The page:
Aeromonas hydrophila is a Gram-negative, rod-shaped bacteria that belongs to the family Aeromonadaceae. It was first identified by a Japanese scientist in 1892 and is considered as one of the first species of the genus Aeromonas. The genus Aeromonas, is composed of several species, Aeromonas hydrophila is one of the most well-known and studied species in this genus. It is important to note that, Aeromonas hydrophila is considered a complex species, meaning that it is composed of several sub-groups with different levels of pathogenic potential, which can cause different types of infections in humans and animals.
Taxonomically, Aeromonas hydrophila falls under the following classification:
- Domain: Bacteria
- Phylum: Proteobacteria
- Class: Gammaproteobacteria
- Order: Aeromonadales
- Family: Aeromonadaceae
- Genus: Aeromonas
- Species: Aeromonas hydrophila
This species is commonly found in freshwater environments such as rivers, lakes, and ponds. It can also be found in brackish water and in the intestinal tracts of some fish species. In fish, Aeromonas hydrophila can cause a variety of diseases, including septicemia, wound infections, and fin and tail rot. Symptoms of a fish infected with Aeromonas hydrophila may include redness, swelling, and ulceration of the skin, as well as fin and tail damage. It’s important to maintain good water quality and hygiene in fish tanks and aquaculture systems to prevent the spread of Aeromonas hydrophila and other fish diseases. If your fish are showing signs of infection, it’s best to consult a veterinarian or fish health expert for proper diagnosis and treatment. The presence of Aeromonas hydrophila in the aquatic environment is not necessarily a cause for concern, as the bacteria is a normal part of the aquatic microbial community. However, high levels of the bacteria in water or fish may indicate poor water quality or overcrowding in aquaculture systems, which can lead to increased risk of disease in fish and other aquatic animals.
A. hydrophila can cause foodborne illness in humans, although it is less common than other foodborne pathogens such as Salmonella and E. coli. The bacteria can be found in raw or undercooked meat and seafood, as well as in fresh produce that has been contaminated with water or sewage. Aeromonas hydrophila can also survive and grow in refrigerated foods, making it important to store and handle food properly to prevent the growth and spread of the bacteria.
Symptoms of Aeromonas hydrophila infection can include diarrhea, abdominal cramps, nausea, vomiting, and fever. These symptoms usually appear within 24 to 48 hours after consuming contaminated food. In severe cases, Aeromonas hydrophila infection can lead to dehydration and blood infections.
To prevent foodborne illness caused by Aeromonas hydrophila, it is important to handle food properly, cook meat and seafood thoroughly, and to practice good personal hygiene. It is also important to properly clean and sanitize cutting boards and other kitchen tools to prevent cross-contamination.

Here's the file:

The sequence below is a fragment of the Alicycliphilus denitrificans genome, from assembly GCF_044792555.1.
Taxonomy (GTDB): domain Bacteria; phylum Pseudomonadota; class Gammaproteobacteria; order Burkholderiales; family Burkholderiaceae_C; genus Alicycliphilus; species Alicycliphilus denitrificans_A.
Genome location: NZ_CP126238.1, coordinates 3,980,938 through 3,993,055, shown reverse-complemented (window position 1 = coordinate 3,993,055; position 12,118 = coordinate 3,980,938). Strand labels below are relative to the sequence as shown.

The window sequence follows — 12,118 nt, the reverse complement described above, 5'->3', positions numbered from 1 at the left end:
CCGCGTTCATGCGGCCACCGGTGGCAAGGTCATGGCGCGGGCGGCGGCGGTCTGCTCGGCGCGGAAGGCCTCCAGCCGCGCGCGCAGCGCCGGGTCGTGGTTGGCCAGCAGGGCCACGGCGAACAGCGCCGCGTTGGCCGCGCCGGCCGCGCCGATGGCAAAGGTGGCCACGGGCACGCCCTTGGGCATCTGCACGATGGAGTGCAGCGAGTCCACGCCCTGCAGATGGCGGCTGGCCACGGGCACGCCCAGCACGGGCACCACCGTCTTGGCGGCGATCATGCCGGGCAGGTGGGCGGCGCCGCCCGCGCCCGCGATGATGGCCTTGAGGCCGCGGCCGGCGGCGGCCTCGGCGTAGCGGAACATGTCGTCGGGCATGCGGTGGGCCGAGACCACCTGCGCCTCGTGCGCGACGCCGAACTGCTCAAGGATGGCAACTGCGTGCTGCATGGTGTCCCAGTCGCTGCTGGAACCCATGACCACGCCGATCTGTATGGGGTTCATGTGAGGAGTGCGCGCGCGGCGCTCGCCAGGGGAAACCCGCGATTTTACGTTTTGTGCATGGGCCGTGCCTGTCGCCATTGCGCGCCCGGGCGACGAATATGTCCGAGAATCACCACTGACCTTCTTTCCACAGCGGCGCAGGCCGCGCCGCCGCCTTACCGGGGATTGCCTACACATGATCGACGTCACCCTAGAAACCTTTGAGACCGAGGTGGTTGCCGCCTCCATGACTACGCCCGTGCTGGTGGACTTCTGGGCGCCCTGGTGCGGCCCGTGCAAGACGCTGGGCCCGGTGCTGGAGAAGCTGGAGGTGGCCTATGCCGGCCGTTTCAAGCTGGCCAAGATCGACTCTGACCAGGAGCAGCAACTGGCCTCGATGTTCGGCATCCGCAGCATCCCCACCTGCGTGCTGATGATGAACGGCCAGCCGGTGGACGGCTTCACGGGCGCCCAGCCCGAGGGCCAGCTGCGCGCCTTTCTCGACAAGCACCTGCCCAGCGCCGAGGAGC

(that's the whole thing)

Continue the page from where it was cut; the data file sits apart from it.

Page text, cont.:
Although Aeromonas hydrophila is a rare cause of foodborne illness, there have been several reported outbreaks of disease associated with the bacteria in recent years.
In 2019, United Kingdom, over 30 cases. Cause: raw or undercooked meat from a local butcher shop.
In 2018, United States, over 20 cases. Cause: raw or undercooked pork products from a local distributor.
In 2017, Germany, over 50 cases. Cause: raw or undercooked fish products from a local market.
In 2015, United States, over 20 cases. Cause: raw oysters harvested from a local estuary.
These are just a few examples of reported outbreaks involving Aeromonas hydrophila, it’s important to note that most cases of foodborne illness caused by Aeromonas are not reported or recognized, it is usually underdiagnosed due to its similarity to other enteric pathogens.
Aeromonas hydrophila can be identified in the microbiology laboratory using a variety of methods, including cultural, biochemical, serological, and molecular techniques.
Cultural methods involve growing the bacteria on selective and differential media, such as thiosulfate-citrate-bile-sucrose (TCBS) agar or cefsulodin-irgasan-novobiocin (CIN) agar, which are formulated to selectively promote the growth of Aeromonas species while inhibiting the growth of other bacteria.
Biochemical methods involve testing the bacteria’s ability to ferment various sugars or produce certain enzymes. For example, Aeromonas hydrophila is able to ferment lactose and produce the enzyme catalase.
Serological methods, such as the slide agglutination test, can be used to identify Aeromonas hydrophila by detecting specific antigens in the bacteria.
Molecular methods, such as polymerase chain reaction (PCR) and DNA sequencing, can be used to specifically detect and identify Aeromonas hydrophila by targeting specific genetic regions of the bacteria.
It’s worth to note that, Aeromonas hydrophila is a part of the Aeromonas genus which encompasses a number of species, therefore it is important to use multiple methods to confirm the identification of Aeromonas hydrophila in the lab.